Is there social, political, economic, and cultural war being waged on fat bodies? Scholars have argued that fat stigma is contributing to the social and physiological harm of fat people and that this stigma is in fact a central driver of morbidity and mortality at a population level. For FFJ’s second issue, WAR, our editor Zoë brings you another episode of Feminist Food Stories featuring her conversation with two scholars working at the intersection of food studies and fat studies. They discuss the war on “obesity”, its roots, its manifestations in the food movement, and their hopes for fat food justice in the future.
This podcast features writing, research, and sound editing by Zoë Johnson and original music from the Electric Muffin Research Kitchen. You can also listen to it on Apple Podcasts and Google Podcasts.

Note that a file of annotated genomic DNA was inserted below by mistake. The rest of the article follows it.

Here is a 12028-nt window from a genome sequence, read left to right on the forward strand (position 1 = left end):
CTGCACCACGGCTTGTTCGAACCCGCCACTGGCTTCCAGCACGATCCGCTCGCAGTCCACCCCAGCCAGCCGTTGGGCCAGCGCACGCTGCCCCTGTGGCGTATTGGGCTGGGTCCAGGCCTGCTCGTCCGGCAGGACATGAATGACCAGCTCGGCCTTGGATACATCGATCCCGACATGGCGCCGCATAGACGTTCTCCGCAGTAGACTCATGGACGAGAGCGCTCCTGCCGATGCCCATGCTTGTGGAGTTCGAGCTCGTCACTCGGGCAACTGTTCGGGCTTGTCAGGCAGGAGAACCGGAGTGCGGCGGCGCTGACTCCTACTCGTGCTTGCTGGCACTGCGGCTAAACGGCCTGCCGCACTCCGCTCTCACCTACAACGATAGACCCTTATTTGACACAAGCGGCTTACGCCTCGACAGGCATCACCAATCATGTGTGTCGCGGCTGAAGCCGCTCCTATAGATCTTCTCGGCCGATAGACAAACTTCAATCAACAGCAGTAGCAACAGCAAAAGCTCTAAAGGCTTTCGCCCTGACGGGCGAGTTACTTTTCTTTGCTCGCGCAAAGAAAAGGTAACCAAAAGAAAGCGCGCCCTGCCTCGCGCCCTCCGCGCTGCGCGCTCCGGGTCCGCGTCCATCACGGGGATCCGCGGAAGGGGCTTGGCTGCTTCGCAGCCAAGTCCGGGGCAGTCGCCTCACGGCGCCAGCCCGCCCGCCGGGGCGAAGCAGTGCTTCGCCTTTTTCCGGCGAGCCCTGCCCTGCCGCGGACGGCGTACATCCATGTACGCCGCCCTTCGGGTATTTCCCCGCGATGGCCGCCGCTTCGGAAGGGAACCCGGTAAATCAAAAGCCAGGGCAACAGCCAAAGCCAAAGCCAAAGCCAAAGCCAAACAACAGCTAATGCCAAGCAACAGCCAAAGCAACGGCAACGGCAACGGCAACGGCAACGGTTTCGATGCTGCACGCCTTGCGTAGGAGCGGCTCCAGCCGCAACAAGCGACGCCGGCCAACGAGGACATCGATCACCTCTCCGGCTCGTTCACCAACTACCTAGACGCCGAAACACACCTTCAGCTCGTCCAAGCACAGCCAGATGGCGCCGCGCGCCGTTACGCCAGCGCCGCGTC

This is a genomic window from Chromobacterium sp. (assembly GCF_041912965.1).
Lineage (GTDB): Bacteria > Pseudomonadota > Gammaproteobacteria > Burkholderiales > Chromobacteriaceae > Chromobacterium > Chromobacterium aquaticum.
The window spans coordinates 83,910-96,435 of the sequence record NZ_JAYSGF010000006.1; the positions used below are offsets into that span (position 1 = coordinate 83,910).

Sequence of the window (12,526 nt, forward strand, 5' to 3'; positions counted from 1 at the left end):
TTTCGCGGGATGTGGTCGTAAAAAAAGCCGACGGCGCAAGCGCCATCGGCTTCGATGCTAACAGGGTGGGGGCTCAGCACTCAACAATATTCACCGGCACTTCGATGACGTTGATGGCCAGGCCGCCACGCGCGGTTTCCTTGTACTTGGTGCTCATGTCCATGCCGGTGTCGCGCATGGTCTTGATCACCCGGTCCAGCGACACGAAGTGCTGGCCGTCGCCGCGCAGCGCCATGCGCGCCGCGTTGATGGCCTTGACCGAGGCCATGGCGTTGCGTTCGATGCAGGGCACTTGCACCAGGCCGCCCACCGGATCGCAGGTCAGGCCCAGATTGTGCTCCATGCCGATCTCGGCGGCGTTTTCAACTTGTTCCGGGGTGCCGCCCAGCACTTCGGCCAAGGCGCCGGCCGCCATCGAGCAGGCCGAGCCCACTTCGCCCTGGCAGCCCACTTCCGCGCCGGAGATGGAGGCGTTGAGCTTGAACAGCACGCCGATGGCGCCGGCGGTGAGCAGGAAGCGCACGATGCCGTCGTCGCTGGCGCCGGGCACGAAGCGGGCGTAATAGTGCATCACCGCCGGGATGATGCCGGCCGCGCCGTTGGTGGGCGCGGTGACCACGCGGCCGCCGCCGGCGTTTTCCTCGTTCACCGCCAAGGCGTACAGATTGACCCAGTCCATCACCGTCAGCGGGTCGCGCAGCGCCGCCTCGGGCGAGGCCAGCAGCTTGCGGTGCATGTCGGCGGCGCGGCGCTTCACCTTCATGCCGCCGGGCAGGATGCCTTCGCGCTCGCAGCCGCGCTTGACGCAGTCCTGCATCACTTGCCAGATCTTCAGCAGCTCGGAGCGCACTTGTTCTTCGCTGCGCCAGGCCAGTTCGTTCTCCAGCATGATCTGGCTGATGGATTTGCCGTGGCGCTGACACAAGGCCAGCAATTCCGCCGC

Read the show transcript here.
Black Food Geographies: Race, Self-Reliance, and Food Access in Washington, D.C. (Ashanté M. Reese)
Belly of the Beast: The Politics of Anti-Fatness as Anti-Blackness (Da’Shaun L. Harrison)
“Can't Stomach It: How Michael Pollan et al. Made Me Want to Eat Cheetos” (Julie Guthman)
“The Fallacy of Eating The Way Your Great-Grandmother Ate” (Virginia Sole-Smith)
Fearing the Black Body: The Racial Origins of Fat Phobia (Sabrina Strings)
Freedom Farmers: Agricultural Resistance and the Black Freedom Movement (Monica White)
“It’s Not a Food Desert, It’s Food Apartheid” (Karen Washington)
Modern Food, Moral Food: Self-Control, Science, and the Rise of Modern American Eating in the Early Twentieth Century (Helen Zoe Veit)
“Public Health’s Power-Neutral, Fatphobic Obsession with ‘Food Deserts’”(Marquisele Mercedes)
More activists and scholars to read, learn about, and follow: